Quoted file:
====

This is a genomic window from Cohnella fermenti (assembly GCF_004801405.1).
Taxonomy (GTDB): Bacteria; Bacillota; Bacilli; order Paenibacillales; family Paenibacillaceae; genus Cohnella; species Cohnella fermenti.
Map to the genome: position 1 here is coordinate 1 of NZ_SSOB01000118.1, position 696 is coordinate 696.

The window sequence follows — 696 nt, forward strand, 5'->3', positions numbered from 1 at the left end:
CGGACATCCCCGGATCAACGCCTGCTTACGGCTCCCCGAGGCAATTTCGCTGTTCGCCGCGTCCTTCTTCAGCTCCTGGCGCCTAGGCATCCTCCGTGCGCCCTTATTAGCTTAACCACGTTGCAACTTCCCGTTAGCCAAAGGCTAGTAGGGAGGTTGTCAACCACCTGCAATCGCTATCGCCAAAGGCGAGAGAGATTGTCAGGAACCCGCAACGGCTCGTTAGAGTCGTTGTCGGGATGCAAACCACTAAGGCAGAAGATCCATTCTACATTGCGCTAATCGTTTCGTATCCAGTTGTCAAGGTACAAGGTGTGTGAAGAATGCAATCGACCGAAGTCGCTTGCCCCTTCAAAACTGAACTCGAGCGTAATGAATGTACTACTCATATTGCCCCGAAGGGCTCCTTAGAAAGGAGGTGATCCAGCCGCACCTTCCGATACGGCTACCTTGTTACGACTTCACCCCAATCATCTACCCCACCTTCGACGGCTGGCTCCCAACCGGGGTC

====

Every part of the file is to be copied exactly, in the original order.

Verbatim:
This is a genomic window from Cohnella fermenti (assembly GCF_004801405.1).
Taxonomy (GTDB): Bacteria; Bacillota; Bacilli; order Paenibacillales; family Paenibacillaceae; genus Cohnella; species Cohnella fermenti.
Map to the genome: position 1 here is coordinate 1 of NZ_SSOB01000118.1, position 696 is coordinate 696.

The window sequence follows — 696 nt, forward strand, 5'->3', positions numbered from 1 at the left end:
CGGACATCCCCGGATCAACGCCTGCTTACGGCTCCCCGAGGCAATTTCGCTGTTCGCCGCGTCCTTCTTCAGCTCCTGGCGCCTAGGCATCCTCCGTGCGCCCTTATTAGCTTAACCACGTTGCAACTTCCCGTTAGCCAAAGGCTAGTAGGGAGGTTGTCAACCACCTGCAATCGCTATCGCCAAAGGCGAGAGAGATTGTCAGGAACCCGCAACGGCTCGTTAGAGTCGTTGTCGGGATGCAAACCACTAAGGCAGAAGATCCATTCTACATTGCGCTAATCGTTTCGTATCCAGTTGTCAAGGTACAAGGTGTGTGAAGAATGCAATCGACCGAAGTCGCTTGCCCCTTCAAAACTGAACTCGAGCGTAATGAATGTACTACTCATATTGCCCCGAAGGGCTCCTTAGAAAGGAGGTGATCCAGCCGCACCTTCCGATACGGCTACCTTGTTACGACTTCACCCCAATCATCTACCCCACCTTCGACGGCTGGCTCCCAACCGGGGTC